A lot of the research now really shows we have an increase in ACL injuries. We’re looking at specific reasons why. But with that, you know, prevention is always better than cure. You can’t necessarily fully prevent it. You can certainly reduce the risk of injury.
And that’s sort of where a lot of research is heading at the moment.
What can we do to prevent them?
I want to stress the term injury prevention is used, but it is more accurate to talk about injury risk minimisation. I think there always, unfortunately, really are going to be ACL injuries for the foreseeable future, but I think we can certainly do things to reduce the risk. The three injury mechanisms (jumping, deceleration and cutting manoeuvres), these are the classic non-contact mechanisms and at Isokinetic we feel that non-contact ACL injuries is where we can really reduce the risk. That is what we’re working on, what we do, I believe, very well in London.
We have what we call the Green Room, which is essentially like a biomechanical room or lab where we film the movement patterning of individuals, not just professional athletes, etc. Everyday movements of the population that we’ve identified, the high-risk sort of movement patterns, which place that person at a higher risk, and then there is appropriate sort of strengthening and neuromuscular training work you can do to significantly reduce that risk. There’s actually some bit of irony here that the studies that have shown the greatest success of injury prevention or injury risk minimisation programmes have actually largely come from women’s football.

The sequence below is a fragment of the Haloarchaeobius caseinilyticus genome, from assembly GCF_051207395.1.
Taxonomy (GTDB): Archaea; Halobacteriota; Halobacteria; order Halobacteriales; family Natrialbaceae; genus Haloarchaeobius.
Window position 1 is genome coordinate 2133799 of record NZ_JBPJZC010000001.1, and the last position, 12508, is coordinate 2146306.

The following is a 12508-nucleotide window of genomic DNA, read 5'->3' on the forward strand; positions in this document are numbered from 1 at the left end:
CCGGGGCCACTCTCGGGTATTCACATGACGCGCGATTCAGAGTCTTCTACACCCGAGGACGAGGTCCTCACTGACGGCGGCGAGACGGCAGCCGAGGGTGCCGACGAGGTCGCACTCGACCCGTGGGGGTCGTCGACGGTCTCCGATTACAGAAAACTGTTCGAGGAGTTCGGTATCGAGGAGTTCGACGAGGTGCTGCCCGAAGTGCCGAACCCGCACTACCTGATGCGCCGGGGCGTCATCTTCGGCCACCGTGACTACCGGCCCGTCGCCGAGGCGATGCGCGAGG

The trouble is that we haven’t necessarily really applied the research well enough, but unfortunately, like, you know, many facets of the women’s game are catching up with the men’s game on that, but the men’s game isn’t perfect either.
Let’s recap the recovery process for this injury, because 10 years ago, it could be totally a career ender, but now it isn’t looking like that.
Yes indeed. Unfortunately, it is still a very significant injury. I think one of the things we have to accept is that there is still a chance players might not get back to the same level of performance as what they had prior to the injury, although every effort is made to ensure that they do so. I always say this is really actually an opportunity for the person or the athlete, it’s almost a cliché, but really try and come back fitter and stronger than they were before they even had the injury in the first place.